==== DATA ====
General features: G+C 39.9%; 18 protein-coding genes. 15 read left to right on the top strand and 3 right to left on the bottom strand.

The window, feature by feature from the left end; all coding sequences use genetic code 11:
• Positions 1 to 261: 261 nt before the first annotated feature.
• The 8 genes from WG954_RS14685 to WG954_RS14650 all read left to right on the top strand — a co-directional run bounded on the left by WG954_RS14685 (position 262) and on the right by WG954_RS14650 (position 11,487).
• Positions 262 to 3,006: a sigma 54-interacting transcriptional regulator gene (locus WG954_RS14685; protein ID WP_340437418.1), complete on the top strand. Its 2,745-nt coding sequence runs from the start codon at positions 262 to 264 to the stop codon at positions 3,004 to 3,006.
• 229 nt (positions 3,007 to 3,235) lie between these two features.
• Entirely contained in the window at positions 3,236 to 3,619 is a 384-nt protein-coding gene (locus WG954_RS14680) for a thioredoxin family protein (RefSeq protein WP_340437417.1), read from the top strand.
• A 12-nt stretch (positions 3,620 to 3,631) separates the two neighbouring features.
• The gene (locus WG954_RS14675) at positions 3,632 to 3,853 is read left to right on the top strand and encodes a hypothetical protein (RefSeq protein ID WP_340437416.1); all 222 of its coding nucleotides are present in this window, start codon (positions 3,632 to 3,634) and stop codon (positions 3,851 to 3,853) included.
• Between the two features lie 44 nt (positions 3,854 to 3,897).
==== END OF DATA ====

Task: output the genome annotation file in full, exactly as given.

General features: G+C 39.9%; 18 protein-coding genes. 15 read left to right on the top strand and 3 right to left on the bottom strand.

The window, feature by feature from the left end; all coding sequences use genetic code 11:
• Positions 1 to 261: 261 nt before the first annotated feature.
• The 8 genes from WG954_RS14685 to WG954_RS14650 all read left to right on the top strand — a co-directional run bounded on the left by WG954_RS14685 (position 262) and on the right by WG954_RS14650 (position 11,487).
• Positions 262 to 3,006: a sigma 54-interacting transcriptional regulator gene (locus WG954_RS14685; protein ID WP_340437418.1), complete on the top strand. Its 2,745-nt coding sequence runs from the start codon at positions 262 to 264 to the stop codon at positions 3,004 to 3,006.
• 229 nt (positions 3,007 to 3,235) lie between these two features.
• Entirely contained in the window at positions 3,236 to 3,619 is a 384-nt protein-coding gene (locus WG954_RS14680) for a thioredoxin family protein (RefSeq protein WP_340437417.1), read from the top strand.
• A 12-nt stretch (positions 3,620 to 3,631) separates the two neighbouring features.
• The gene (locus WG954_RS14675) at positions 3,632 to 3,853 is read left to right on the top strand and encodes a hypothetical protein (RefSeq protein ID WP_340437416.1); all 222 of its coding nucleotides are present in this window, start codon (positions 3,632 to 3,634) and stop codon (positions 3,851 to 3,853) included.
• Between the two features lie 44 nt (positions 3,854 to 3,897).